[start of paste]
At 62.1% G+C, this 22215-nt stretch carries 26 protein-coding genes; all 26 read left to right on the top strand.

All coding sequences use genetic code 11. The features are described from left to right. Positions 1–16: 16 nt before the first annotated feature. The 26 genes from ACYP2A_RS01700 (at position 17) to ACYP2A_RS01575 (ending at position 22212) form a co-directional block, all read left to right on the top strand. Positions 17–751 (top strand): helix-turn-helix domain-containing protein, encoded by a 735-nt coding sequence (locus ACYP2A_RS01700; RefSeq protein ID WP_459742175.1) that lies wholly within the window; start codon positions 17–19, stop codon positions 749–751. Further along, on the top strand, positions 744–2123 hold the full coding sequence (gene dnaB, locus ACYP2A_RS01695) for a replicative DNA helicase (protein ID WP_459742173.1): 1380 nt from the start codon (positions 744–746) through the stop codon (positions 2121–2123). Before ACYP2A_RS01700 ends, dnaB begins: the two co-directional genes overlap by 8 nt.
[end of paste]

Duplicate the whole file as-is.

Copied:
At 62.1% G+C, this 22215-nt stretch carries 26 protein-coding genes; all 26 read left to right on the top strand.

All coding sequences use genetic code 11. The features are described from left to right. Positions 1–16: 16 nt before the first annotated feature. The 26 genes from ACYP2A_RS01700 (at position 17) to ACYP2A_RS01575 (ending at position 22212) form a co-directional block, all read left to right on the top strand. Positions 17–751 (top strand): helix-turn-helix domain-containing protein, encoded by a 735-nt coding sequence (locus ACYP2A_RS01700; RefSeq protein ID WP_459742175.1) that lies wholly within the window; start codon positions 17–19, stop codon positions 749–751. Further along, on the top strand, positions 744–2123 hold the full coding sequence (gene dnaB, locus ACYP2A_RS01695) for a replicative DNA helicase (protein ID WP_459742173.1): 1380 nt from the start codon (positions 744–746) through the stop codon (positions 2121–2123). Before ACYP2A_RS01700 ends, dnaB begins: the two co-directional genes overlap by 8 nt.